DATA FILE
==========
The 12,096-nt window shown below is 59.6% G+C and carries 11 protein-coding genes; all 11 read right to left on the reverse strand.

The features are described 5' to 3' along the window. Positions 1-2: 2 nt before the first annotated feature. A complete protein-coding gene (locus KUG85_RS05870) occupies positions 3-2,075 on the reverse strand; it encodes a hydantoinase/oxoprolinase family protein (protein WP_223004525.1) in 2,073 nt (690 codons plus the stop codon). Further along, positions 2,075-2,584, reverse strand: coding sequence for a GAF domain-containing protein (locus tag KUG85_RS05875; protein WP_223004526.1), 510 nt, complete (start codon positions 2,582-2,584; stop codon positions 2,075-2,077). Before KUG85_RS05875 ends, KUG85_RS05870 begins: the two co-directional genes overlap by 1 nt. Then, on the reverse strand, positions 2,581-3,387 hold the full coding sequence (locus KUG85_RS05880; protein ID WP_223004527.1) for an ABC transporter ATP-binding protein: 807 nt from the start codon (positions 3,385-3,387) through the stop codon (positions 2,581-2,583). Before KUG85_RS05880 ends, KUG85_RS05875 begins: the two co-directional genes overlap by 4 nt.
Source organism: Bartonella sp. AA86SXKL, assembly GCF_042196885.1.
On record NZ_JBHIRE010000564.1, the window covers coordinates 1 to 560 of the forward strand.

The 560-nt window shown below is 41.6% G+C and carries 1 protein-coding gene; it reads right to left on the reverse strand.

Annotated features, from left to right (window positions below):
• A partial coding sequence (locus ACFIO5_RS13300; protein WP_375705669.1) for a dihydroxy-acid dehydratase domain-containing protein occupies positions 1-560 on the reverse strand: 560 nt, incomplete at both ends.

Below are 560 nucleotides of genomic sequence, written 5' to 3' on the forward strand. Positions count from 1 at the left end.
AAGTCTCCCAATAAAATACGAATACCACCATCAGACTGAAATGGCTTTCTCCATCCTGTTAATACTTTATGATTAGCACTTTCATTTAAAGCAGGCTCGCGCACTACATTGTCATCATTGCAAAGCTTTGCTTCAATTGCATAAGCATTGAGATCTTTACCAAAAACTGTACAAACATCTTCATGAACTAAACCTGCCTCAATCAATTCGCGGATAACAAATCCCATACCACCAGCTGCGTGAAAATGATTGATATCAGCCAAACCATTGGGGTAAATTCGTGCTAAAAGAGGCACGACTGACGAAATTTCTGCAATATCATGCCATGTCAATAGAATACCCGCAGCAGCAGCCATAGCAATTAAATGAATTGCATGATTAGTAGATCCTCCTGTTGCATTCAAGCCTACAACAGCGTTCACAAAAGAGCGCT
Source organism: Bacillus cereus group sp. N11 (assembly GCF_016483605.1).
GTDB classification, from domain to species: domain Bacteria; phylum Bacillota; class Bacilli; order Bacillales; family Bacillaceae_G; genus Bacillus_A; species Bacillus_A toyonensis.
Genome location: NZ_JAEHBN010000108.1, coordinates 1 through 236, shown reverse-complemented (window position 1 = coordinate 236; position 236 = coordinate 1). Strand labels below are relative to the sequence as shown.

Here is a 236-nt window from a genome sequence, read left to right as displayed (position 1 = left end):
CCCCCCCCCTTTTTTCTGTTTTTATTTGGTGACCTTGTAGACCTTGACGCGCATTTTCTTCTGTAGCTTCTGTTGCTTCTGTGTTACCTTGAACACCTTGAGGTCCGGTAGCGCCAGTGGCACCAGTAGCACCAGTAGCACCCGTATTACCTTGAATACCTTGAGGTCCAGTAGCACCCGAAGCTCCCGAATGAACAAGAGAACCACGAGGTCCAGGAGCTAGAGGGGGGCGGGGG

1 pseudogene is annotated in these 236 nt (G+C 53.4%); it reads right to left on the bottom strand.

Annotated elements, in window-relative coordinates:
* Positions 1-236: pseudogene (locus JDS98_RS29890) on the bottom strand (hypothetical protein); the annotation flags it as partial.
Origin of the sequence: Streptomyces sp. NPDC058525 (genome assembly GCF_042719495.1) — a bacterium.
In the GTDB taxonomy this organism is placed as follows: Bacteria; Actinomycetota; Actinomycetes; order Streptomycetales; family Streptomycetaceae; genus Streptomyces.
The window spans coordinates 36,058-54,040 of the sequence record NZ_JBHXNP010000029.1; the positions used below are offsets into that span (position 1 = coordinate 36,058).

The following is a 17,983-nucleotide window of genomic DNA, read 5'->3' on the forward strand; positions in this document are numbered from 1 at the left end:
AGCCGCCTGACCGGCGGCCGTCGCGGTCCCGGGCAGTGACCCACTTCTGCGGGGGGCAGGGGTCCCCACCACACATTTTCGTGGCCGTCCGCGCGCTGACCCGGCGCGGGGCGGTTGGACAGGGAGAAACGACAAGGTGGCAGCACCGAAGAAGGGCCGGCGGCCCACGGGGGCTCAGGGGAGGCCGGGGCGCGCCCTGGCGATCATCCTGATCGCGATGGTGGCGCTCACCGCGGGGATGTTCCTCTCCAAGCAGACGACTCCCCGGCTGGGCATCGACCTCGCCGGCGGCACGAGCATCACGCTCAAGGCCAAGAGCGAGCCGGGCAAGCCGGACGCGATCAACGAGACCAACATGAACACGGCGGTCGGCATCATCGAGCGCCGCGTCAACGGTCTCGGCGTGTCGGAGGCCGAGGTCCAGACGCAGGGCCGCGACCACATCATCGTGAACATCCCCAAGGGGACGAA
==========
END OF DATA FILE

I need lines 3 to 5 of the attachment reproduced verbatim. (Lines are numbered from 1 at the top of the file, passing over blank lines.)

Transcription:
Source organism: Bartonella sp. AA86SXKL, assembly GCF_042196885.1.
On record NZ_JBHIRE010000564.1, the window covers coordinates 1 to 560 of the forward strand.

The 560-nt window shown below is 41.6% G+C and carries 1 protein-coding gene; it reads right to left on the reverse strand.